Hans Rosling, with Ola Rosling and Anna Rosling Rönnlund:
Factfulness. Ten reasons we’re wrong about the world – and why things are better than you think
Sceptre, UK, 2018
The book Factfulness is written by Hans Rosling, together with his son Ola and Ola’s wife Anna Rosling Rönnlund. Hans Rosling was a medical doctor, who has been an adviser to the World Health Organisation and the UNICEF, and also worked within the area of medicine in developing countries, such as Mozambique. He has promoted the importance of facts for a long time, his lectures have been very popular, and his TEDtalks well watched all over the world.
The book was published in 2018 and immediately became a book that many read and many have discussed. Even me, who is not always the first one to read a new book, have read it quite a while ago.
However, I realize I keep coming back to it, so I want to write about it even if it isn’t so new anymore.
There are three reasons for it.
Firstly, the book does just what its title promises, it shows the glory of facts. It shows that facts are available about almost anything. More importantly, it shows how often we believe something (collectively) that is far from the truth. There are many reasons for this, like what is shown to us on media. The book also shows that we as human beings have a preference of drama. For politicians or anyone presenting a topic it is always tempting to show the issue with a sense of this drama; maybe exaggerating a little, maybe not showing all the facts available etc. This all leads to an over dramatical worldview. The book reminds us that we should always remember to check the facts (from a credible source), and not just assume based on what we think are facts. This is something to cherish within the current political climate.
The book proves this point by the “ape-test”. During the process the authors have asked a total of 12000 people to test their knowledge about the world today. The questions are of the kind: “Where does the majority of the world population live?” and there is always an option a) b) and c). Many of these people who responded have been very well educated, and experts in many fields. Still, most of the people fail to get the answers right. Instead, we have a tendency of being overly pessimistic. The comparison is the “ape-test”; if you would ask a bunch of apes to just press the buttons for the options of a) b) and c), they would just press any arbitrary buttons. This is total guessing, with no prior prejudice, and gives a good comparison. All the groups that the authors approached guessed worse than these fictive apes, i.e. the results were worse than just the statistical average. Maybe education and expertise, “knowing” things, doesn’t make us better at checking our facts, but rather the contrary…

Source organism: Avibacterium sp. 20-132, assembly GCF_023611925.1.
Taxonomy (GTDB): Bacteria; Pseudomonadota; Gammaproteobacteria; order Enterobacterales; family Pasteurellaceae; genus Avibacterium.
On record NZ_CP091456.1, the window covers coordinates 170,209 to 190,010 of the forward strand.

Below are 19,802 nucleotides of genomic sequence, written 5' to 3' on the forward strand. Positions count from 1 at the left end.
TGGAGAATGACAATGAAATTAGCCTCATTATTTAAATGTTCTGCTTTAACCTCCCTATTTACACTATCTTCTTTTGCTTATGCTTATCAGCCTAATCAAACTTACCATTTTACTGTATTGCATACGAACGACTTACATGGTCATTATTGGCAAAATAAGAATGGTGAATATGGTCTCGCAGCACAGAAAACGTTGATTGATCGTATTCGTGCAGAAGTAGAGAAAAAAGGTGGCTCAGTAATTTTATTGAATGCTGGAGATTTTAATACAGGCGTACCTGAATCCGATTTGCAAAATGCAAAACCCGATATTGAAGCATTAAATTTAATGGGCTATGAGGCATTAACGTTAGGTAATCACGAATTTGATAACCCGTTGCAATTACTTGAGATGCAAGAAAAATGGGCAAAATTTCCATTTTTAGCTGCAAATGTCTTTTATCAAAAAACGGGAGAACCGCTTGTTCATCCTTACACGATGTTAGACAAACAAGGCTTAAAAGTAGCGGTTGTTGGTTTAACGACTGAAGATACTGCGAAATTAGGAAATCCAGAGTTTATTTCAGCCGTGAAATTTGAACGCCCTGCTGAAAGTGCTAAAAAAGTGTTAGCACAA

Secondly, the book brings hope. So many of these facts prove, that the world is in way better shape than we think. Children get educated, and countries develop. Rosling shows that although Sweden is now one of the world’s richest and healthiest countries, if we compare the Sweden he was born in, the year 1948, it is very similar to the level of health and wealth of Egypt today. “I was born in Egypt” Rosling says, as he shows a baffling development of how all countries of the world have developed. He also shows how much many bad things, like children dying or HIV-infections, have decresed, and how many good things, like democracy or girls in schools, have increased.
The third reason why I want to lift this book, is the one I have been coming back to most lately. This book is a wonderful example of collaboration across fields, and the importance of great information design. Ola Rosling has been a wizard in digging and analyzing the data, and developing tools to do this. Anna Rosling Rönnlund, with a design twist, has developed new ways of presenting the data and making it understandable for the end user. I have had the joy of hearing her talk about the development process. If we wouldn’t have great information design, we might miss Roslings points.
Many of the big picture overviews are sort of bubble graphs, showing distribution through colour, size and position of these “bubbles”. The animated bubble graph is a result of a software called Trendalyzer, which was acquired by Google in 2007. In addition, there are great photographs, showing in a very simple way how some of our daily commodities are different (and similar) depending on our income level. On level 1 the most common form of transport is to walk by foot, on level 2 we can afford a bike, on level 3 a motorcycle and 4 a car. More of these pictures are also available within the project called Dollar street on the www.gapminder.org-site. These kind of analyses of potential end-users or customers are also done within larger, consumer-oriented companies, but usually those companies do not share how they do it or the methodology behind the work, as it is considered very strategic and confidential. The Gapminder model is an excellent way to do this work, and can serve both as an inspiration and as a tool to many organisations. If we want to solve the world’s most pressing problems, we need to know what, for whom, and why we are trying to solve.
With the joined efforts of a great idea, good facts and a brilliant way to show them, this book becomes a pleasure to read. I warmly recommend it to anyone who wants to understand where the world is going, to get hope and inspiration, and to do something about changing it!